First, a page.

CoatingsPro Magazine

JUL 2013

CoatingsPro offers an in-depth look at coatings based on case studies, successful business operation, new products, industry news, and the safe and profitable use of coatings and equipment.

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Page 47 of 86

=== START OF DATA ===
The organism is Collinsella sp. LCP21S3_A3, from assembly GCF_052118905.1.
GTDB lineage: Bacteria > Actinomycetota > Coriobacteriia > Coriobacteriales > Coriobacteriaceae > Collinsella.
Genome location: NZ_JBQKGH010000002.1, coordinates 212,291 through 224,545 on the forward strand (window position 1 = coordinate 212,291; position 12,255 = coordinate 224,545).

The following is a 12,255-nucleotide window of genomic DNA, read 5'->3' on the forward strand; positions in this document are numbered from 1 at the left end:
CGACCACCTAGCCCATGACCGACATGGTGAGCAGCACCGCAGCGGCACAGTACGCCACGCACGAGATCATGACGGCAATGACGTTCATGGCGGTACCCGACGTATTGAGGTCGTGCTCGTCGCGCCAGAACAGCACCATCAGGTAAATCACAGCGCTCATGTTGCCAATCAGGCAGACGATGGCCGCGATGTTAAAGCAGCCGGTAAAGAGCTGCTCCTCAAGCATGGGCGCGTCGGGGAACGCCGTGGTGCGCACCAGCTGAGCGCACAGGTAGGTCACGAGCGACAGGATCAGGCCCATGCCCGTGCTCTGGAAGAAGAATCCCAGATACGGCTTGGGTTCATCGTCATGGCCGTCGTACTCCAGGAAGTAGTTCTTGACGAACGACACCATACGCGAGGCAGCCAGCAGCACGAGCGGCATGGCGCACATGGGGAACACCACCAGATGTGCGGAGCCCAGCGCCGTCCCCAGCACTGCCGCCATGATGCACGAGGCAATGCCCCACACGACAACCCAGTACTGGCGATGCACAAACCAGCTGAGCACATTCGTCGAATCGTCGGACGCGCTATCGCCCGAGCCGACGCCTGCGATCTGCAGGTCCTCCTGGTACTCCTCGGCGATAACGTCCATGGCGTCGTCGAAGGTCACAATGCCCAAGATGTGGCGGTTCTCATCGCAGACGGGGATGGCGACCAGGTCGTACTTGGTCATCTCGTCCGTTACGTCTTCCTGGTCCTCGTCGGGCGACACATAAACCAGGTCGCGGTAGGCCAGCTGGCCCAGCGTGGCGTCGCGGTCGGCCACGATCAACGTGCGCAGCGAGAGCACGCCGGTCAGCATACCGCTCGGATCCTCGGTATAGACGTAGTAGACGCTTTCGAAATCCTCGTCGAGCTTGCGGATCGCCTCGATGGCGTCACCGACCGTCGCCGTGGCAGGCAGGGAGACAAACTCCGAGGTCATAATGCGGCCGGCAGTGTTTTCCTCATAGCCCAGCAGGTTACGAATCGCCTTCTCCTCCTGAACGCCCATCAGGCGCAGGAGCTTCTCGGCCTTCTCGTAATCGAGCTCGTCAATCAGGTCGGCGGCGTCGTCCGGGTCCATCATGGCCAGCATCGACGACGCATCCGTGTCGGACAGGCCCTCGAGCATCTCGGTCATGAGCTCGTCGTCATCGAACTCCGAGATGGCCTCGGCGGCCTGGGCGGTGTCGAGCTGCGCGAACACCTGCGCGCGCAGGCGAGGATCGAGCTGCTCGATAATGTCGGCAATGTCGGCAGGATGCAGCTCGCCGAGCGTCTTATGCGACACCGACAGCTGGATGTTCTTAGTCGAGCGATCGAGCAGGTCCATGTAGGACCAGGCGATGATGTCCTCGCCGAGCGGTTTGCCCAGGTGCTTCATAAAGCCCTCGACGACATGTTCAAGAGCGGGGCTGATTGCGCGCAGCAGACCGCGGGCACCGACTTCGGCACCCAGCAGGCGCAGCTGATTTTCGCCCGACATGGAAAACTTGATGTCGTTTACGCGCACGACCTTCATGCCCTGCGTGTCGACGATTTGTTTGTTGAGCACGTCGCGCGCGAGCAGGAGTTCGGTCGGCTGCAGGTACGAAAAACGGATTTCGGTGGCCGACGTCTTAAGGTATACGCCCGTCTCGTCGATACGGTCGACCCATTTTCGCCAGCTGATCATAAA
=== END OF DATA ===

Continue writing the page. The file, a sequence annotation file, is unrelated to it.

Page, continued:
T here are many different coatings options for restaurant floors, but they all must offer solutions to the common problems plaguing most restaurant kitchens. They're greasy. They get wet. And there are lots of people moving in and out at a fast pace. As a patron, you want your food made right and brought to your table as quickly as possible. As for the people working at the restaurant, they want to be able to work in a safe and clean environment. All of that means that restaurant kitchens must have several characteristics so that the chefs, servers, and management can all come in and out of the kitchen area without injury (although burns from hot plates are still inevitable) so that everyone involved can get what they want. In the city of Greenville, Ga., there was an added dimension to the kitchen floor renovation scenario. They needed the floor to have anti-skid properties, and they needed it to work on top of their 100-year-old concrete pavers. The fact that those pavers were merely sitting on top of sand, although compacted, created an even more challenging scenario. But luckily for building and restaurant owner Linda Glenn Wilburn, she was able to find a company and a coatings solution that would work with what she had. The restaurant was housed in a historic building with "limitations," as she put it. She needed to find a solution that would work but wouldn't put her in the red. Wilburn's solution turned out to be Southeastern Industrial Linings, Inc. (SI Linings) and their polyurea floor plan. Round of WateR Some customers find contractors by word of mouth. Some find them through coatings manufacturers. And others, like Wilburn, find their solutions through an open source. "I just Googled commercial kitchen floors," she explained. And, along with a few other options, up popped David Puckett and his crew at SI Linings. "After talking to several [contractors], I thought his sounded like it would work best for us." Luckily, Puckett agreed and accepted the job. When Puckett and his four-man crew arrived on site that first day, they walked into an interesting situation. "It's unbelievable that [the floor had] been there for more than 100 years and still looked as good as it did," he said. Unfortunately, looking good and being good are two different things. The pavers had received at least two coats of paint over the years (including one from Wilburn), but not much else. "We were scared to put the liners on the pavers because they're not even cemented down," said Puckett. "They're just sitting there." Added to that was the contractor's understandable concern that the 1.5-inch-thick (3.8 cm) pavers had no moisture barrier. That meant that they would have to install a system that could withstand the Floor du Jour July 2013 g 45

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